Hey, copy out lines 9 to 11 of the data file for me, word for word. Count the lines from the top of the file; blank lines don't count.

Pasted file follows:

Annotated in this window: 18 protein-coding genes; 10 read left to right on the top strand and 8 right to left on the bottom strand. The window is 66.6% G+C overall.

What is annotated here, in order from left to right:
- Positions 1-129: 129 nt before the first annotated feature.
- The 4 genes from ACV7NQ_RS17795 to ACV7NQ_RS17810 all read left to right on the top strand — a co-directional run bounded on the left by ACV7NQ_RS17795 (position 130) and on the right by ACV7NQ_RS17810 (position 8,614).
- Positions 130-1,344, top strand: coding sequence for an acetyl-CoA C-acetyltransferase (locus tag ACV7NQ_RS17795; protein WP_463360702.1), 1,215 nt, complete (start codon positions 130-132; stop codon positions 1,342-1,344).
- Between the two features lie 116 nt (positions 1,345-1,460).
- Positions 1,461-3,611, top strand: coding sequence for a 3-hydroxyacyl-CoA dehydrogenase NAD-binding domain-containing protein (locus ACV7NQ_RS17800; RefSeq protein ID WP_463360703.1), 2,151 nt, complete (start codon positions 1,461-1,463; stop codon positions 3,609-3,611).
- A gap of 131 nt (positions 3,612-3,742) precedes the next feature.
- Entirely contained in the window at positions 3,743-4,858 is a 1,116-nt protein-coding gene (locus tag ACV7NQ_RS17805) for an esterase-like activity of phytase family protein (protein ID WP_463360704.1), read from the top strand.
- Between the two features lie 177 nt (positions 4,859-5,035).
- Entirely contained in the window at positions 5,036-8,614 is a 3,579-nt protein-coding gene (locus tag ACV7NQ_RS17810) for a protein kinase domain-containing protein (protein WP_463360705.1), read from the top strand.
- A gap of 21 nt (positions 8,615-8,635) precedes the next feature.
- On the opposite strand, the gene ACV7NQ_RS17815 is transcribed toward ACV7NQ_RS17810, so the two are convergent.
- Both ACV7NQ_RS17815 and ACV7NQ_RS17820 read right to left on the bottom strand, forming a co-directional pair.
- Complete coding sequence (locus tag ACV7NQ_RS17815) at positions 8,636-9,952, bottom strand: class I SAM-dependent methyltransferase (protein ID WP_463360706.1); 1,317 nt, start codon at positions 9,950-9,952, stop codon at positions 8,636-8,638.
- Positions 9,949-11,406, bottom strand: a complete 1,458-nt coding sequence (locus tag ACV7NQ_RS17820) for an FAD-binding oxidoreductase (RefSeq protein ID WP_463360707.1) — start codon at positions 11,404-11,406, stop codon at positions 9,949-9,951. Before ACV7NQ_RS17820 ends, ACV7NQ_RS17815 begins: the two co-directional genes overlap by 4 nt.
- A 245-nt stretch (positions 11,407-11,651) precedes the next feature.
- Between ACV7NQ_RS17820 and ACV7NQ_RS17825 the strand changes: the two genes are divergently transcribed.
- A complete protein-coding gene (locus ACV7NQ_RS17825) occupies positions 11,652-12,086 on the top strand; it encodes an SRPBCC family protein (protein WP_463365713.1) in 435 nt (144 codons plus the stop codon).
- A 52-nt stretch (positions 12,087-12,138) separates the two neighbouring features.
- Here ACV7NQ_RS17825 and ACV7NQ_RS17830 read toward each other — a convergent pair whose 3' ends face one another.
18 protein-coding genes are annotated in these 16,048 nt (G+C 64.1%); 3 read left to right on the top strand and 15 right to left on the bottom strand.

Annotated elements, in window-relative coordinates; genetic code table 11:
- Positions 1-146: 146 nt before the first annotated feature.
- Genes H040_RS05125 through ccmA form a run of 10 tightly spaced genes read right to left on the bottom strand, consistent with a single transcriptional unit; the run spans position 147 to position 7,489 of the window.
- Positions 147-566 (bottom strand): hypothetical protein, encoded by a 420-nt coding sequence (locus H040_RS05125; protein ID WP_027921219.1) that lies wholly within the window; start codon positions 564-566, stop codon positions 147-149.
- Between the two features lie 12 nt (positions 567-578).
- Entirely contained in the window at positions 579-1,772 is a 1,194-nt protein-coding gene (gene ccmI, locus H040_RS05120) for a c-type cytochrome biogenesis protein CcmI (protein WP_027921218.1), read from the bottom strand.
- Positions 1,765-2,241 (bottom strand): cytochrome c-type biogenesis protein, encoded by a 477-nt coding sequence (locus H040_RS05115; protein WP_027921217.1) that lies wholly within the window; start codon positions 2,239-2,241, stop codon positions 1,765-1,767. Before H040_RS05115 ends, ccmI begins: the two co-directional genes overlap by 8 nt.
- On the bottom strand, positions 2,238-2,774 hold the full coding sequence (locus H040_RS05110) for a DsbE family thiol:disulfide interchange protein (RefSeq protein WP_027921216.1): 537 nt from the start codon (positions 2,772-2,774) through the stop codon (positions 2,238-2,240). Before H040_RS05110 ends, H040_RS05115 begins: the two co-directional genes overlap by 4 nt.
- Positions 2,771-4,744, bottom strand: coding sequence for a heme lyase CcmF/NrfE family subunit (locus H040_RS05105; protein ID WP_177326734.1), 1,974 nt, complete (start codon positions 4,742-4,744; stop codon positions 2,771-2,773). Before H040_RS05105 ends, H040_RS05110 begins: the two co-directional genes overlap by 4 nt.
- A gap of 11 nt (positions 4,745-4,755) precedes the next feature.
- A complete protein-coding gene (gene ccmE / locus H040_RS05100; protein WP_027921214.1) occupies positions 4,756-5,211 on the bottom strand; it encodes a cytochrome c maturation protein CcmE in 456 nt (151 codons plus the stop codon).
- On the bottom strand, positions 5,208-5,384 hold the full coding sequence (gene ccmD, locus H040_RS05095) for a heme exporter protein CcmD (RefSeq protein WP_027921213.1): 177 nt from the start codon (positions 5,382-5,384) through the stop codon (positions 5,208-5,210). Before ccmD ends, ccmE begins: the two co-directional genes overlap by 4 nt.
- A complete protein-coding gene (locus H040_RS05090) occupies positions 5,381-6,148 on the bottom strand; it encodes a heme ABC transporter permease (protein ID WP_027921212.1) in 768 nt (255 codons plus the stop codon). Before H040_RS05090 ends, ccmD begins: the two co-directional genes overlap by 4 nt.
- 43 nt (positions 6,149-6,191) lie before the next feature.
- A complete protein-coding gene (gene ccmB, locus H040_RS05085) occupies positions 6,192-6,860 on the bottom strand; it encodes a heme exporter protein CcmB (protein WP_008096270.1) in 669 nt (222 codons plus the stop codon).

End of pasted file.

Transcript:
- Entirely contained in the window at positions 3,743-4,858 is a 1,116-nt protein-coding gene (locus tag ACV7NQ_RS17805) for an esterase-like activity of phytase family protein (protein ID WP_463360704.1), read from the top strand.
- Between the two features lie 177 nt (positions 4,859-5,035).
- Entirely contained in the window at positions 5,036-8,614 is a 3,579-nt protein-coding gene (locus tag ACV7NQ_RS17810) for a protein kinase domain-containing protein (protein WP_463360705.1), read from the top strand.